I always get nervous when a school-aged girl comes to see me when there is no clinical or medical reason for their visit, but rather that they want to lose weight or learn to eat more healthily. This is especially worrying when upon assessment it is found that their body composition is well within the normal range and that they have (at least on paper) impeccable eating habits. This is not to say that every girl falling into this category has an eating disorder but it does indicate a red flag.

 

Good eating habits and healthy choices should most definitely be encouraged and supported by parents, but there are signs to look out for that these thoughts or habits are becoming restrictive and unhealthy. Here they are:

Warning signs with regards to behaviour:

  • Dieting behaviour (e.g. awareness of calories/kilojoules, skipping meals, avoidance of certain food groups or types such as starches, meat or dairy, replacing meals with fluids)
  • Excessive or compulsive exercise patterns (e.g. exercising even when injured, or in bad weather, refusal to interrupt exercise for any reason; insistence on performing a certain number of repetitions of exercises, exhibiting distress if unable to exercise)
  • Evidence of binge eating
  • Evidence of vomiting, diuretic or laxative abuse (e.g. frequent trips to the bathroom during or shortly after meals)
  • Categorising (writing it down or verbalising) ‘good’ and ‘bad’ foods
  • Changes in food choices (e.g. refusing to eat certain foods, claiming to dislike foods previously enjoyed, sudden interest in ‘healthy eating’)
  • Development of patterns or obsessive rituals around food preparation and eating (e.g. insisting meals must always be at a certain time; only using certain utensils/cutlery)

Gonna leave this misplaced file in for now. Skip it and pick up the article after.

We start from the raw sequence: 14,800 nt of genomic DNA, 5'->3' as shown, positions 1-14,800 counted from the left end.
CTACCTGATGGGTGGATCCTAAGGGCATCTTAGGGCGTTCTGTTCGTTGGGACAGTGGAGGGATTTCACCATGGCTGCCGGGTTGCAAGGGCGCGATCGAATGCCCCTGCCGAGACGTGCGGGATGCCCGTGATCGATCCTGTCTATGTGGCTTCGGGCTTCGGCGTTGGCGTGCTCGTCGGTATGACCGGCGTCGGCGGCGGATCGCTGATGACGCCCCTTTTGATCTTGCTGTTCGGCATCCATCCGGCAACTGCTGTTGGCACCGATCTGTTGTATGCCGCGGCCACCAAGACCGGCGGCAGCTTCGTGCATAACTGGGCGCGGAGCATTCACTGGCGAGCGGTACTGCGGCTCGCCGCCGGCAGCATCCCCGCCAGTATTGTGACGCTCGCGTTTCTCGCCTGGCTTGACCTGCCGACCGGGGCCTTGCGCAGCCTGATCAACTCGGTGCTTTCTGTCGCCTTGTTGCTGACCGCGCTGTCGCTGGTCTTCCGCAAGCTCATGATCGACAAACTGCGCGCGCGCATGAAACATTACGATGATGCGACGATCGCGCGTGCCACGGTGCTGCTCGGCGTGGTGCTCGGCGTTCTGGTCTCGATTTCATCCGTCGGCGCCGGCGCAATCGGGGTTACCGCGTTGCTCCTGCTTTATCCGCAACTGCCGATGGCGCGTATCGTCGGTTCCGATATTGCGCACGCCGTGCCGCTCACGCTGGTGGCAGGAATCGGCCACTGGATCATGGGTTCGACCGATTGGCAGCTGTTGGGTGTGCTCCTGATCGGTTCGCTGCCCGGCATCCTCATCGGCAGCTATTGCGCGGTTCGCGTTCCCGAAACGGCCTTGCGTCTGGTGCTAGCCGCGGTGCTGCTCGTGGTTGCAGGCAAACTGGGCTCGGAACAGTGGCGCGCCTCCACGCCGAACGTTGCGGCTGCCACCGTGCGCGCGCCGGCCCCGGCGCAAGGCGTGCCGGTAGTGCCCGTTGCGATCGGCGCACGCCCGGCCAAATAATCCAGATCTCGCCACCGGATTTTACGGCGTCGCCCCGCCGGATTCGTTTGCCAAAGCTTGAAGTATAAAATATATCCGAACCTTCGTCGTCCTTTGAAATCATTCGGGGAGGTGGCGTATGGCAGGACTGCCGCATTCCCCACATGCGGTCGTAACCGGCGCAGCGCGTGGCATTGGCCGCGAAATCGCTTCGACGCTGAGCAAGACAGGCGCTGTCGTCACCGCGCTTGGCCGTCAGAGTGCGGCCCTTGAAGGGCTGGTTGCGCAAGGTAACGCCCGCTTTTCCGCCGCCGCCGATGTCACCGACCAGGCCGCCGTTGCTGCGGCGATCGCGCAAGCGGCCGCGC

• Avoidance of all social situations involving food, for examples friend’s parties, and avoidance of meals (may say they have already eaten or have intolerances to certain foods)
  • Behaviours focused around food preparation and planning (e.g. shopping for food, planning, preparing and cooking meals for others but not consuming meals themselves; taking control of the family meals; reading cookbooks, recipes, nutritional guides)
  • Preoccupation with body shape and weight
  • Repetitive weighing or measuring of self
  • Avoidance of activities that she previously enjoyed.
  • Social withdrawal or isolation from friends, including avoidance of previously enjoyed activities
  • Deceptive behaviour around food, such as secretly throwing food out, eating in secret or lying about amount or type of food consumed
  • Eating very slowly, cutting food into small pieces, hiding food
  • Continual denial of hunger

 

Warning signs with regards to physical health

  • Sudden or rapid weight loss or changes in weight
  • Frequent changes in weight
  • Sensitivity to the cold (feeling cold most of the time, even in warm environments)
  • Loss of menstrual period
  • Signs of frequent vomiting - swollen cheeks/ jawline, calluses on knuckles, or damage to teeth
  • Fainting, dizziness
  • Fatigue - always feeling tired, unable to perform normal activities

 

Warning signs with regards to psychological health

  • Intense fear of gaining weight
  • Constant preoccupation with food or with activities relating to food
  • • Extreme body dissatisfaction/ negative body image
  • Distorted body image (e.g. complaining of being/feeling/looking fat when actually a healthy weight or underweight)
  • Heightened sensitivity to comments or criticism about body shape or weight, eating or exercise habits
  • Heightened anxiety around meal times
  • Depression, anxiety, moodiness or irritability
  • Low self-esteem
  • Rigid ‘black and white’ thinking (viewing everything as either ‘good’ or ‘bad’)
  • Feelings of life being ‘out of control’
  • Feelings of being unable to control behaviours around food

 

Should you identify your own child in any of these criteria, please do not hesitate to send me a message and I will do my best to guide you on the steps to take.  Many people struggle to understand an eating disorder. As a parent, you don't have to understand it to be able to offer your child the support they need to recover from it.